What Should I Do if I Find a Mistake on My Bankruptcy Petition?

You must fix mistakes on your bankruptcy petition or schedules by filing an amendment and informing the bankruptcy trustee.

By , Attorney

Mistakes happen—including on bankruptcy paperwork. But it isn't the end of the world. Being forthright about a bankruptcy paperwork error will go far in the eyes of the bankruptcy trustee and your creditors. So if you find a mistake on your filing, you'll want to fix it right away by amending the bankruptcy form and serving it on the trustee and affected creditors.

Learn more about the papers you need to file in bankruptcy.

Telling the Truth on the Bankruptcy Petition

Most people who file for bankruptcy are asking the court to wipe out (discharge) a large amount of debt. While the law allows for this fresh start, it also requires you to provide accurate information about every aspect of your financial situation on the official bankruptcy paperwork. The disclosures give notice to your creditors about the discharge. The bankruptcy trustee appointed to administer your case also reviews your assertions to ensure that you don't keep more money or property than allowed.

By signing your bankruptcy petition, you declare under penalty of perjury that all of the information in it is accurate, correct, and truthful to the best of your knowledge. So if you find a mistake, you'll need to change it.

Common Bankruptcy Paperwork Mistakes

Here are some common errors that occur in bankruptcy paperwork:

  • forgetting to list an item of property
  • disclosing an incorrect property value
  • forgetting a creditor, such as a relative or the holder of an old debt, or
  • omitting income from a side business.

Keep reading to find out what to do.

Amend Your Petition

You can fix any mistake by filing an amendment to your bankruptcy petition and informing the bankruptcy trustee. You'll use the same forms that you used for your original filing. The only difference is that the fixed page will have the word "Amended" on it. It is not necessary to amend every page filed originally, only the particular schedule with the mistake. For instance, if you forgot to list the tractor you lent to your brother, then you'll amend the Schedule A/B: Property.

Your local bankruptcy court could have additional requirements, such as including a cover page. It's a good idea to consult the court's website or contact the clerk of the court about local requirements. Once complete, you'll file the form with the court and serve it on the trustee and affected creditors.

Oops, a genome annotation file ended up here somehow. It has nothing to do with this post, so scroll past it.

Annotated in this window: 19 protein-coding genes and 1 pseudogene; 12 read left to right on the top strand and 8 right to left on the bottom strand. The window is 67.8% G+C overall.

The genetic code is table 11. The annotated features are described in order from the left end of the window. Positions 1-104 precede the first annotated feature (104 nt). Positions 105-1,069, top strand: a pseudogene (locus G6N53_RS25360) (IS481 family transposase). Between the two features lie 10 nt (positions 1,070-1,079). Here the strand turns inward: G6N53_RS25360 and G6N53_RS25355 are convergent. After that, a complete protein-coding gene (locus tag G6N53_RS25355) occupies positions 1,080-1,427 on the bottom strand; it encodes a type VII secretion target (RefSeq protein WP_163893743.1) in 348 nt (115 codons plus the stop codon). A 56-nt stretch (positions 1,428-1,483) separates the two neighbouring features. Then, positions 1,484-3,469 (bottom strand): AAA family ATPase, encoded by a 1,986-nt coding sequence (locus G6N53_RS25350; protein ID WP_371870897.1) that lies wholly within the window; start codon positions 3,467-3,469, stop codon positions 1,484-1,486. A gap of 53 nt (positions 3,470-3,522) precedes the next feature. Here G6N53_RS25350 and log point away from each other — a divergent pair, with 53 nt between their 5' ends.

Find your local court's website using the Federal Court Finder.

Tell the Trustee

If the mistake is significant, it's probably a good idea to consult with a bankruptcy attorney. The attorney will likely call the trustee and explain it on your behalf.

If it's relatively minor, then you'll likely be fine waiting until the meeting of creditors—the one meeting all filers must attend. At the meeting, it's common for the trustee to ask whether all of the information provided on your petition is true and correct. Tell the trustee about the mistake then. If the trustee fails to ask that question—which would be unusual—let the trustee know before the meeting ends and provide a copy of the amended schedule.

Amend Even After the Meeting of Creditors

If you don't realize that you made a mistake until after the 341 meeting, you'll still need to amend. The trustee will determine whether another meeting is necessary based on the nature of your amendment. If you think you need to provide a more detailed explanation, many trustees will talk with you on the phone. This approach might help you avoid another appearance. Again, consider consulting with a local bankruptcy attorney before speaking with the trustee. A local attorney will likely have an established relationship with the trustee.

If You Don't Fix Your Mistake

The Federal Bureau of Investigation (FBI) investigates bankruptcy fraud—a fact highlighted on posters inside the 341 meeting rooms. If you do nothing about a mistake—especially if the error allows you to keep more money or property than you are entitled to—you might open yourself up to investigation. Since even innocently failing to disclose information could raise suspicion about the accuracy of your petition, the better practice is to fix mistakes promptly. No one wants to speak with the FBI under even the best of circumstances. Also, if the trustee finds out that you didn't disclose everything, the trustee could ask the court to deny your discharge.

Learn more in Red Flags the Bankruptcy Trustee Looks for at the Meeting of Creditors.

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